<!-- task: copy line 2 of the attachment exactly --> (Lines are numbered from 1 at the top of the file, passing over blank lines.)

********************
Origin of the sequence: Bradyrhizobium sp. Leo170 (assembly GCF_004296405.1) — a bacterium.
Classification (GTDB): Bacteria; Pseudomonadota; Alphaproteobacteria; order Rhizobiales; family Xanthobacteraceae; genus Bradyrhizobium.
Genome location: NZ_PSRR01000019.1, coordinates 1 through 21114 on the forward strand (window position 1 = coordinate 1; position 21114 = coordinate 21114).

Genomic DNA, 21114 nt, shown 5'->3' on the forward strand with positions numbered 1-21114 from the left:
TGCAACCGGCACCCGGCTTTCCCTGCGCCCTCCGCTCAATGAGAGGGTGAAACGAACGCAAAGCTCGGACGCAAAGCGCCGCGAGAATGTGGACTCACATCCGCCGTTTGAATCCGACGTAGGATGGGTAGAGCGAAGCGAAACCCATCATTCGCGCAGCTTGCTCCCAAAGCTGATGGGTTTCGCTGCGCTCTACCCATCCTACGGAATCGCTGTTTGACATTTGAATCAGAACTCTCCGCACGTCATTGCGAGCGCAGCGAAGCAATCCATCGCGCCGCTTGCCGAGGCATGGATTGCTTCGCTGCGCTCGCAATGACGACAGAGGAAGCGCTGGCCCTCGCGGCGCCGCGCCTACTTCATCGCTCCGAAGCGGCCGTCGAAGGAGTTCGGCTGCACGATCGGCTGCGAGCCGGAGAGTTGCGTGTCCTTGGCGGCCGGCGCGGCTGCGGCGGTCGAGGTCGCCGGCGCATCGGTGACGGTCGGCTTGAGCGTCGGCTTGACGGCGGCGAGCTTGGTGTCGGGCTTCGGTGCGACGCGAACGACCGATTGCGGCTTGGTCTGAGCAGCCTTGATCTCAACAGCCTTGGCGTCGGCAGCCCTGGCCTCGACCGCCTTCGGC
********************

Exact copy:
Classification (GTDB): Bacteria; Pseudomonadota; Alphaproteobacteria; order Rhizobiales; family Xanthobacteraceae; genus Bradyrhizobium.